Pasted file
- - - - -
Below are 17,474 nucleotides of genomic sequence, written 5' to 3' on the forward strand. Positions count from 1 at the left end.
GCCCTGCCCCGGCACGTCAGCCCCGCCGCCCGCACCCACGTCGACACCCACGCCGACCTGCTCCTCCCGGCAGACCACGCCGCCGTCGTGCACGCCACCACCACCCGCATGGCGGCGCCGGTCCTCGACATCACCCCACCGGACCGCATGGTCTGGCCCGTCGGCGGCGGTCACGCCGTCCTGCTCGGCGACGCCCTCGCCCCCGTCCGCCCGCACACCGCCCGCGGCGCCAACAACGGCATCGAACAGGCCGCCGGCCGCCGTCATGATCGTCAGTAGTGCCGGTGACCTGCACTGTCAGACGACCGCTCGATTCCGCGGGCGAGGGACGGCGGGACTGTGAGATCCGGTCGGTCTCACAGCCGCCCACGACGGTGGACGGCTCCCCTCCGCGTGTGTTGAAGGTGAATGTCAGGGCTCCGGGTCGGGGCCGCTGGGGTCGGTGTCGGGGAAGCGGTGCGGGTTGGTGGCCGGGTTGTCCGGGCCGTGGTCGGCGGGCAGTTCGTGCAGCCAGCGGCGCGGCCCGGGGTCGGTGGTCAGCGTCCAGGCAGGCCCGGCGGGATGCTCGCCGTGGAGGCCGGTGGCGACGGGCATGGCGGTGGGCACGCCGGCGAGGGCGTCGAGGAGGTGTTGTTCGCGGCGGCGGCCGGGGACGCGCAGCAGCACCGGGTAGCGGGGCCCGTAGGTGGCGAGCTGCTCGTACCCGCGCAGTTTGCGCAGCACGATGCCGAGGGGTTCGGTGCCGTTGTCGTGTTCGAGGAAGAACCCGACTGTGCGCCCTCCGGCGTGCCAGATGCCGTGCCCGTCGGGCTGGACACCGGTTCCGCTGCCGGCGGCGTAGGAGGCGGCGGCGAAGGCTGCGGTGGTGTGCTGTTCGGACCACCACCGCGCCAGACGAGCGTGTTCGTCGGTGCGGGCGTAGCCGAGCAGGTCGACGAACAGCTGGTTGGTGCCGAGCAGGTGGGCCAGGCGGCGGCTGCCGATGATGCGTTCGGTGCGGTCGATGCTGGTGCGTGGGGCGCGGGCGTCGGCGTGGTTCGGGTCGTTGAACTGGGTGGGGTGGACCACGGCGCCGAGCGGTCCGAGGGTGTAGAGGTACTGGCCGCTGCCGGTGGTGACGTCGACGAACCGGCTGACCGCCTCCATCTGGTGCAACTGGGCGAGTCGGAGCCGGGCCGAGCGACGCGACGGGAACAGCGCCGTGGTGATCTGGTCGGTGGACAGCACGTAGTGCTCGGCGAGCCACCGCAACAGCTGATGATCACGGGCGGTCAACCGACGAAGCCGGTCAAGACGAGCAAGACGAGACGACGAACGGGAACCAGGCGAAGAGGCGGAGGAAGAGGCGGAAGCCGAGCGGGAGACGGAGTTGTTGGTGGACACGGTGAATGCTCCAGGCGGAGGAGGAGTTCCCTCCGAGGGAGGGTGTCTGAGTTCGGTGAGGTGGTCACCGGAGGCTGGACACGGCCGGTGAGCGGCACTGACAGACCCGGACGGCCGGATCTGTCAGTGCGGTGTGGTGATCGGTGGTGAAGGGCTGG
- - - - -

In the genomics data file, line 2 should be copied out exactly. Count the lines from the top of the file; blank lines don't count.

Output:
GCCCTGCCCCGGCACGTCAGCCCCGCCGCCCGCACCCACGTCGACACCCACGCCGACCTGCTCCTCCCGGCAGACCACGCCGCCGTCGTGCACGCCACCACCACCCGCATGGCGGCGCCGGTCCTCGACATCACCCCACCGGACCGCATGGTCTGGCCCGTCGGCGGCGGTCACGCCGTCCTGCTCGGCGACGCCCTCGCCCCCGTCCGCCCGCACACCGCCCGCGGCGCCAACAACGGCATCGAACAGGCCGCCGGCCGCCGTCATGATCGTCAGTAGTGCCGGTGACCTGCACTGTCAGACGACCGCTCGATTCCGCGGGCGAGGGACGGCGGGACTGTGAGATCCGGTCGGTCTCACAGCCGCCCACGACGGTGGACGGCTCCCCTCCGCGTGTGTTGAAGGTGAATGTCAGGGCTCCGGGTCGGGGCCGCTGGGGTCGGTGTCGGGGAAGCGGTGCGGGTTGGTGGCCGGGTTGTCCGGGCCGTGGTCGGCGGGCAGTTCGTGCAGCCAGCGGCGCGGCCCGGGGTCGGTGGTCAGCGTCCAGGCAGGCCCGGCGGGATGCTCGCCGTGGAGGCCGGTGGCGACGGGCATGGCGGTGGGCACGCCGGCGAGGGCGTCGAGGAGGTGTTGTTCGCGGCGGCGGCCGGGGACGCGCAGCAGCACCGGGTAGCGGGGCCCGTAGGTGGCGAGCTGCTCGTACCCGCGCAGTTTGCGCAGCACGATGCCGAGGGGTTCGGTGCCGTTGTCGTGTTCGAGGAAGAACCCGACTGTGCGCCCTCCGGCGTGCCAGATGCCGTGCCCGTCGGGCTGGACACCGGTTCCGCTGCCGGCGGCGTAGGAGGCGGCGGCGAAGGCTGCGGTGGTGTGCTGTTCGGACCACCACCGCGCCAGACGAGCGTGTTCGTCGGTGCGGGCGTAGCCGAGCAGGTCGACGAACAGCTGGTTGGTGCCGAGCAGGTGGGCCAGGCGGCGGCTGCCGATGATGCGTTCGGTGCGGTCGATGCTGGTGCGTGGGGCGCGGGCGTCGGCGTGGTTCGGGTCGTTGAACTGGGTGGGGTGGACCACGGCGCCGAGCGGTCCGAGGGTGTAGAGGTACTGGCCGCTGCCGGTGGTGACGTCGACGAACCGGCTGACCGCCTCCATCTGGTGCAACTGGGCGAGTCGGAGCCGGGCCGAGCGACGCGACGGGAACAGCGCCGTGGTGATCTGGTCGGTGGACAGCACGTAGTGCTCGGCGAGCCACCGCAACAGCTGATGATCACGGGCGGTCAACCGACGAAGCCGGTCAAGACGAGCAAGACGAGACGACGAACGGGAACCAGGCGAAGAGGCGGAGGAAGAGGCGGAAGCCGAGCGGGAGACGGAGTTGTTGGTGGACACGGTGAATGCTCCAGGCGGAGGAGGAGTTCCCTCCGAGGGAGGGTGTCTGAGTTCGGTGAGGTGGTCACCGGAGGCTGGACACGGCCGGTGAGCGGCACTGACAGACCCGGACGGCCGGATCTGTCAGTGCGGTGTGGTGATCGGTGGTGAAGGGCTGG